JOHN GALT’S GHOST LIVES ON…. IN DOWNTOWN GUELPH
Here’s a quiz for you:
Name the landmark that comes to mind when I say “Paris, France.”
“Eiffel Tower.” Right?
“ The CN Tower. For sure.”
A third one…
“The Sydney Opera House.”
Now here’s one to try a little closer to home, for you southwestern Ontarians…
And while the name, “The Church of Our Lady Immaculate” might not come immediately to mind, the image surely does….
“Our Lady” towers above the downtown landscape of this mid-sized Ontario city, rising grand and glorious, all turrets and towers and parapets, dazzling in Gothic splendor.
When John Galt founded Guelph in 1827, he staked out the highest point in the landscape and claimed it for Roman Catholics. Here, one day would rise “a church to rival St. Peter’s in Rome.”
Galt’s first tribute to Catholicism burned to the ground in 1835; the second one suffered a similar ignominy in 1846. Not until 1877 would work begin on the present Church of Our Lady Immaculate.
Architect Joseph Connolly was engaged to bring John Galt’s grandiose goal to fruition. With unlimited resources and imagination, Connolly took the great cathedral in Cologne, Germany as his model.
Higher and higher, over 200 feet, towards heaven, Our Lady rose. Under the direction of gifted stone artisan Matthew Bell, an army of stone masons sculpted limestone from the nearby Grand River into detailed form. Poor Bell died when he fell from a height during work on the church.
Meanwhile a battalion of craftsmen worked on the church’s interior. Only “dazzling” would do.
Woodworkers chiseled intricate trims and carvings, while mural artists painted sacred scenes on Our Lady’s walls and ceilings. Only the finest stained glass would do, and nine luminous windows were imported from France and Germany. Sun shining through them would bathe the parishioners in heavenly blues; earthy golds and greens.
The statue of the Virgin Mary dominating the altar was created from the purest of pure, the whitest of white, Carrera marble. Our Lady’s massive pipe organ was painstakingly hand-made by the Casavant Frères in Quebec.
Eleven years after construction began, in 1888, the dedication of The Church of our Lady Immaculate was held.
A long line of priests have served the church’s flock over its 175 year history. Several are noteworthy. One, Father Sanderi became legendary for his two-hour “fire and brimstone” sermons. If this was not cause enough for congregational rebellion, he chastised his flock, many poor Irish immigrants who had fled the Potato Famine, for “stinginess” in the Sunday Mass collection.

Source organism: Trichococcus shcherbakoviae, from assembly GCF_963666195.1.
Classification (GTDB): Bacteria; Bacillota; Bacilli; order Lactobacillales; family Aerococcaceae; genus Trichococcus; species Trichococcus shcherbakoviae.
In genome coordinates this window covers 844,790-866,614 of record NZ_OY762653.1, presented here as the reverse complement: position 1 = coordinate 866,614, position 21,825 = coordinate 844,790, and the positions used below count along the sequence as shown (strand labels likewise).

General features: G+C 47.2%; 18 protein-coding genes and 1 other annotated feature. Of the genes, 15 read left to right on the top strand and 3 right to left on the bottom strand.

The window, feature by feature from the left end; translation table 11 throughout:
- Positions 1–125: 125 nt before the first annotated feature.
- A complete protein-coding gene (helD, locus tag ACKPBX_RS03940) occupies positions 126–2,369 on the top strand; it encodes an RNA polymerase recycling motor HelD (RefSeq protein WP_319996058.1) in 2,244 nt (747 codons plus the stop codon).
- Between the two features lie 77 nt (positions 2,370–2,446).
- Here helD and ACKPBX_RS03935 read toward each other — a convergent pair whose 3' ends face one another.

Legend reports that the congregation eventually drove Father Sanderi from the parish. He lived for a time as a hermit on an island in nearby Puslinch Lake, before retiring to a monastery.
Father Caspar Matoga served his parishoners in the mid-1850’s. No doubt equating religious service with pain, Father Matoga preferred walking to horse and buggy transportation when visiting outlying parishes.
When exhaustion overtook the fatigued Father, he was known to lie down in the road to rest. After a walk of 30 miles to Guelph, the pious priest collapsed and died.
Current city of Guelph by-laws continue to protect Our Lady’s position in the community. “Protected areas” in Guelph’s downtown ensure clear “sight lines” to the massive church on the hill. Any communication towers built in the downtown area must not obscure the view of the church. And in the ultimate concession to John Galt’s vision, no new buildings are allowed to be taller than Our Lady.
With church membership numbering over 2500, the Church of Our Immaculate remains one Ontario’s largest parishes. Masses are conducted daily.
But history—even the most glorious examples—fades, and Our Lady is no exception. A major restoration project on the church roof and interior has been going on since 2007. This work comes with no small cost. Estimates are between $10 to $12 million.
Designated a National Historic Site in 1990, the church is open to the general public most weekdays. Tours are offered the first Sunday afternoon of every month, or by appointment.
Church of Our Lady Immaculate
28 Norfolk Street,